At Slate, Matthew Yglesias takes apart the argument by a Five Guys hamburger franchise owner that the Affordable Care Act (ACA, or “Obamacare”), with its requirements on employee health insurance, will drive up his prices. Yglesias says: no, if it makes sense to increase prices in light of potential increased profits, then that is so whether or not there are increased health insurance costs on the employer. Instead, he argues, the increased costs will simply cut into firm profits.
Is that correct? Not quite. It is worth considering in a bit more depth, since for arts organizations, especially the small ones, an important consideration is whether an increase in costs necessitates an increase in prices. Here are some things to think about.
First, Yglesias points us towards an important point: if the demand for hamburgers is such that an increase in their prices would generate an increase in net revenues (the increased revenue per burger sold minus the decline in revenues from the decline in the number of burgers people will purchase plus the cost savings from producing fewer burgers) then it makes sense to do it regardless of changes to employer-provided health insurance.
Second, there might be secondary effects on wages. Other things equal, we are willing to accept an offer of a lower wage if it comes with the benefit of employer-provided health insurance. Employers previously not providing health insurance had to either (1) pay higher wages, or (2) hire less talented staff, than similar employers who were providing insurance.
Third, suppose that the market was faced with a sudden shortage of beef, which led to an increase in the price of beef. That increase would be shifted forward, at least in part, to consumers, who would both at home and when going out shift their demand to some degree towards other types of food. Lobster is expensive in restaurants because, well, lobster is expensive!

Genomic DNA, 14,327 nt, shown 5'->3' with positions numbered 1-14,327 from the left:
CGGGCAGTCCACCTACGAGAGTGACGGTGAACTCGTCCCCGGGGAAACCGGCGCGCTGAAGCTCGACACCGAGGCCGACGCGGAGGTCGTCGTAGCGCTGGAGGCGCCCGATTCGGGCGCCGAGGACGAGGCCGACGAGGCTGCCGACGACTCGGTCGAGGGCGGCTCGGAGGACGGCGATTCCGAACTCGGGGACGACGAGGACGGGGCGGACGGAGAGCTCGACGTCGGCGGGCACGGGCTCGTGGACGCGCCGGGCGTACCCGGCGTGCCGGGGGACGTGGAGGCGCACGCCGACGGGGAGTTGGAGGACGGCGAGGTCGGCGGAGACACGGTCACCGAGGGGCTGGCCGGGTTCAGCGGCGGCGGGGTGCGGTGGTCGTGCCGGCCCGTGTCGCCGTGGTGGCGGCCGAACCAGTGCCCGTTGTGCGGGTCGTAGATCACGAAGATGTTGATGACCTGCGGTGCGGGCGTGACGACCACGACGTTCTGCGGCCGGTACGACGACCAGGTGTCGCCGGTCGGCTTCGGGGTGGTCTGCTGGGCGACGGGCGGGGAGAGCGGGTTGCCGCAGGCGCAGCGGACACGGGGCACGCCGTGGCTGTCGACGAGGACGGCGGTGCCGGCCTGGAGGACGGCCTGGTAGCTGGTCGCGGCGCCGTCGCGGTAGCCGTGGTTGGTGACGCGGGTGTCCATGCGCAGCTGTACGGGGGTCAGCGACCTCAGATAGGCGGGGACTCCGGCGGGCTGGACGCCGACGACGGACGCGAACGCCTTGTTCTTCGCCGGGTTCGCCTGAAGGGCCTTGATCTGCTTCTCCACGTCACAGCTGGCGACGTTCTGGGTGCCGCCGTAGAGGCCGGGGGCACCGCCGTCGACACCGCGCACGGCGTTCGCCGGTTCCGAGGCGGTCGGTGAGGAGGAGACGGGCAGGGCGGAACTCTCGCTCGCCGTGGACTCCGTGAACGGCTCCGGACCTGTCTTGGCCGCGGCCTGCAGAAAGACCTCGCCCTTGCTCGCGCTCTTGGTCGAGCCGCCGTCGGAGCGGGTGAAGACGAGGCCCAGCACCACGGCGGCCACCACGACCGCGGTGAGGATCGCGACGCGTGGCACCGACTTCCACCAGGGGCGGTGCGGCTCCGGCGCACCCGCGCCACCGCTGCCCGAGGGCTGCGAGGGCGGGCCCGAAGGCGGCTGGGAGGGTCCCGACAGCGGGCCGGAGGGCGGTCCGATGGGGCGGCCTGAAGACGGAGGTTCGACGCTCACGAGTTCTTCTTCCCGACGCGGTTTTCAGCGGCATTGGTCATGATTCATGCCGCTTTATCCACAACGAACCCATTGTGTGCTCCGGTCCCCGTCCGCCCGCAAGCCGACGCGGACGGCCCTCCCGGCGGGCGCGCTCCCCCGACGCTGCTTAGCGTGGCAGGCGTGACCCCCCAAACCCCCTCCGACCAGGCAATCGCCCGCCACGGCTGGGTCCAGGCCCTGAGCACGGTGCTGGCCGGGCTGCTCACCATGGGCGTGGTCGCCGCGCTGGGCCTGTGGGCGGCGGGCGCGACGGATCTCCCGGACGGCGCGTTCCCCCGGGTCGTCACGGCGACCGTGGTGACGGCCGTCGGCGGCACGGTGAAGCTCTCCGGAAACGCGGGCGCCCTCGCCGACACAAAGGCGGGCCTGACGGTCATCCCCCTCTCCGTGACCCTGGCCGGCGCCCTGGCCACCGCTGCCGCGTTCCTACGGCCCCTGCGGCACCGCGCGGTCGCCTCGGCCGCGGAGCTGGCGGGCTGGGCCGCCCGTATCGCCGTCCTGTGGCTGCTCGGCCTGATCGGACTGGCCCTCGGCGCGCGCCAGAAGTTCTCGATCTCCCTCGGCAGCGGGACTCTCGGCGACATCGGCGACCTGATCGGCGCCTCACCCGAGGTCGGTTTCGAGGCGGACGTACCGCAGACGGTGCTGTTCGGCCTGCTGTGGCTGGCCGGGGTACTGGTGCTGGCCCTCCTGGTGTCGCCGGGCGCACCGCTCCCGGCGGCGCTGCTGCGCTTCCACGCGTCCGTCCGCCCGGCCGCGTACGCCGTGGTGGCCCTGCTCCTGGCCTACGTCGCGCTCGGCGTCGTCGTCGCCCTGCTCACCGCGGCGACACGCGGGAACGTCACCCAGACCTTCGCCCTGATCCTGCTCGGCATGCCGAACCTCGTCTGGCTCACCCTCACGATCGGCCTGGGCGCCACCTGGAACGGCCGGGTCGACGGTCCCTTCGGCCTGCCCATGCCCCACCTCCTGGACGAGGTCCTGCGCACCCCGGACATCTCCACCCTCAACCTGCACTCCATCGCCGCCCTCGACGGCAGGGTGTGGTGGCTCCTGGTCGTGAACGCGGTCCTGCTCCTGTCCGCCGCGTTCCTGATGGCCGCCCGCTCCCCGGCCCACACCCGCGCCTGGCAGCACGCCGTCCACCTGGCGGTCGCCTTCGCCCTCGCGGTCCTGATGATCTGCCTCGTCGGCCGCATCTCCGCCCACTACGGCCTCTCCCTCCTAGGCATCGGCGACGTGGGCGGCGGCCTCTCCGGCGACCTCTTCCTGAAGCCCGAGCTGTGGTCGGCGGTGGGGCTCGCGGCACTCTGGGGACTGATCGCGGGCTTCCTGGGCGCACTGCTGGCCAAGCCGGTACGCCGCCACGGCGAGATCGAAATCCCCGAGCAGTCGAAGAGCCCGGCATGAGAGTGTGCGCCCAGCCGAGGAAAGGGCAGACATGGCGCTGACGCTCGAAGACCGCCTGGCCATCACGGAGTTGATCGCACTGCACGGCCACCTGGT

So how is an increase in the cost of beef different than an increase in the cost of labor? The cost of running a restaurant has gone up, particularly in those that were previously not providing health insurance to employees. We would expect that a few restaurants, those that were operating on the brink of going under, will go under. With fewer restaurants left, the equilibrium price of going out for dinner will rise. Profitability will not rise – this is a sector where in the long run firms enter and exit the industry according to profit conditions. If anybody starts making millions running a hamburger joint, then lots of other people will get the bright idea of opening their own place, and the market price for burgers will fall until profits for owners are much the same as they could make in any other venture with similar risk.
And so, in the end, I do expect the cost of going out for a hamburger to rise. The mechanism by which this will occur will not be immediate, and not by any individual franchise owner saying “well, I need to increase my prices now.” After all, he is in a competitive business. But in the long run increasing the costs of hiring burger-making labor will lead to more expensive burgers, and people (slightly!) more often eating at home.
What does it mean to arts organizations? If health insurance was not previously being provided, but now must be, that is of course a real increase in costs. As with the burger story, in the long run increased labor costs (if it is an increase – see my second point above) will translate into extra revenue having to come from somewhere, whether donations or earned revenue.
Now this does not begin to discuss all the relevant aspects of health care reform – the impact on artists and arts managers having increased mobility across jobs, or going independent (which is good), and of the basic justice in ensuring everyone has access to affordable health care regardless of employment status or pre-existing health conditions (which is even more good). But if Americans are going to persist in a system where for working-age individuals health insurance will primarily come through their employment (a persistence which this Canadian continues to find odd), then increases in health insurance costs will increase the costs of services provided by employed labor, and in turn increase the prices of those services.